Washington

- Successive US administrations have maintained a large troop presence in the Middle East for the past 25 years.

Despite the focus of former presidents Barack Obama and Donald Trump on the Indo-Pacific region, and their attempts to liquidate wars in the Middle East;

Washington has between 40,000 and 50,000 troops in the region today.

The largest proportion of the American forces are deployed in the Arab Gulf states and its waters, and their number is estimated at about 35,000 soldiers, in addition to about 7,000 soldiers who are distributed in Iraq, Turkey, Syria, Jordan and Egypt.

With renewed calls to reduce the US military presence in the Middle East following the Russian attack on Ukraine, which came at a time when Washington's dependence on Gulf oil and gas is declining, and the threat of what the United States calls "terrorist groups" has decreased;

Renewed demands to focus on the risks posed by the Russian and Chinese threats.

Hence, the Center for International and Strategic Studies (CSIS) in Washington issued a few days ago a detailed report in 97 pages on alternatives to the US military deployment in the region, laying out several future scenarios that might push decision-makers in Washington to recalculate, and at the same time the report warned of the risks of an uncalculated reduction. In the numbers, armament and capabilities of these forces.


Controversy renewed over the feasibility of its survival

American experts are divided about the future deployment of their country’s forces in the Middle East, and proponents of a significant reduction argue that it is necessary due to increased competition with China in the Indo-Pacific region, and the Russian challenge in Europe, in addition to the decline of the United States’ dependence on Gulf oil and gas, and a reduced threat “Terrorist groups” such as the Islamic State and Al-Qaeda.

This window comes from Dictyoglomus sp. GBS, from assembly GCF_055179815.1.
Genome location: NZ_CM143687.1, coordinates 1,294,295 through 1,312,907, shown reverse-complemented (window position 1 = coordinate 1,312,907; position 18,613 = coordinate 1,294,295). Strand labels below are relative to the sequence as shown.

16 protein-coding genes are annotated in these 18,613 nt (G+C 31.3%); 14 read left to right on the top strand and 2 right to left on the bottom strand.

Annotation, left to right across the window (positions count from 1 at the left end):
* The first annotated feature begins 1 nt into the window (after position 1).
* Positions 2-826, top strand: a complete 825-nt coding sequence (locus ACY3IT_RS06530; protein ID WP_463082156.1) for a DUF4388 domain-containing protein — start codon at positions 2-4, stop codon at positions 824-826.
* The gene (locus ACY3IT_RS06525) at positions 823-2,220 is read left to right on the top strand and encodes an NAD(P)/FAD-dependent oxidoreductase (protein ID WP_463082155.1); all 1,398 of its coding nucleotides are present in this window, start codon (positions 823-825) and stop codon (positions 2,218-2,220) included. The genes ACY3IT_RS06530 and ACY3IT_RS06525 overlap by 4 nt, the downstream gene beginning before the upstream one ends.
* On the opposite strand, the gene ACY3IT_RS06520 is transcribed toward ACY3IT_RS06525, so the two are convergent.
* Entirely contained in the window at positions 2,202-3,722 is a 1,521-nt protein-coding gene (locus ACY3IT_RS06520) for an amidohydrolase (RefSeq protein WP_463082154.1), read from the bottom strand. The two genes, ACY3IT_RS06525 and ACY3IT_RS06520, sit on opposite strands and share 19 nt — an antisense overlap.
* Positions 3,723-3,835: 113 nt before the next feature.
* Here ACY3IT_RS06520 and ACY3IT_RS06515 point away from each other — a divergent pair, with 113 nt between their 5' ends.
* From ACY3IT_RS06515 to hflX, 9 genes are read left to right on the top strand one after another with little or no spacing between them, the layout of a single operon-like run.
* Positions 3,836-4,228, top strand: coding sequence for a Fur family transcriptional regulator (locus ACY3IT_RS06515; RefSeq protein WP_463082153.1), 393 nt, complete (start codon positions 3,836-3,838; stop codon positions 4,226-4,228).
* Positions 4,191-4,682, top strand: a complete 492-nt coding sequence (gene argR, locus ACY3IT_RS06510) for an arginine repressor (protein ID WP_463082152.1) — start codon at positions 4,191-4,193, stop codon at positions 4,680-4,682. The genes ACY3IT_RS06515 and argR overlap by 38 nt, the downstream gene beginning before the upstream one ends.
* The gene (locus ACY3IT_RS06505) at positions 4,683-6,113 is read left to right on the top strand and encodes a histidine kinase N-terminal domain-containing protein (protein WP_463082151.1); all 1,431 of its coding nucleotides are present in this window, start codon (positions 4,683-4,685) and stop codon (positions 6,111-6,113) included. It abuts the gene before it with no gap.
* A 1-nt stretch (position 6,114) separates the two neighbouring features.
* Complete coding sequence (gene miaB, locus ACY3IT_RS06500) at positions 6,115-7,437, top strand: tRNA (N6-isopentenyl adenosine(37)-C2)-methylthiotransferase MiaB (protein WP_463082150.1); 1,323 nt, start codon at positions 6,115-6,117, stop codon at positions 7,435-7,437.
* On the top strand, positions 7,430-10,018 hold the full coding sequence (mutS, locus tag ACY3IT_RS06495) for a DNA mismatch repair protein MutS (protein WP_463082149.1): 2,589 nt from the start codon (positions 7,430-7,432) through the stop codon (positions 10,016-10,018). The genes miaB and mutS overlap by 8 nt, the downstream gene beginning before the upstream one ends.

However, others assert that the United States needs to maintain a strong presence in the Middle East to deter and respond to a complex mix of "active adversaries" in the region, from China and Russia to Iran and "terrorist groups".

At the same time, the report argues that the global and regional interests of the United States will evolve and change as adversaries also develop their strategies toward the Middle East.

An American strategic report says that the withdrawal from Afghanistan last summer reduced the deterrence of China and Russia (French)

Risks of reducing numbers

The report focused on the fact that there are serious risks that will result from a significant reduction in the US military presence in the Middle East in the near term, which may reduce Washington's influence, benefit competitors, and weaken the "deterring enemies" strategy.

The troop reduction has deterred China from expanding its presence in the Middle East, and deterred Russia, which has a growing presence and capabilities in the region, and Iranian influence continues in Lebanon, Syria, Iraq, Afghanistan and Yemen.

It is likely that Washington's military withdrawal from the Middle East will increase competition between Iran and countries such as Israel and Saudi Arabia, which may raise the possibility of nuclear proliferation.

Reducing the US presence would also weaken Washington's ability to protect the points of free flow of oil and gas to global markets.

Although the United States is largely energy independent, its allies and partners can be severely affected by the fuel and supply chain crises that depend on oil and natural gas imports from the Gulf, including Japan, India, South Korea and some European Union countries.

It is unlikely that US allies and partners will fill this void, at least for the foreseeable future, and the reduction of US forces leads to the risk of a resurgence of "terrorism", which is worrisome in the wake of the US withdrawal from Afghanistan and the continuing instability in Syria, Iraq, Lebanon, Yemen and Libya .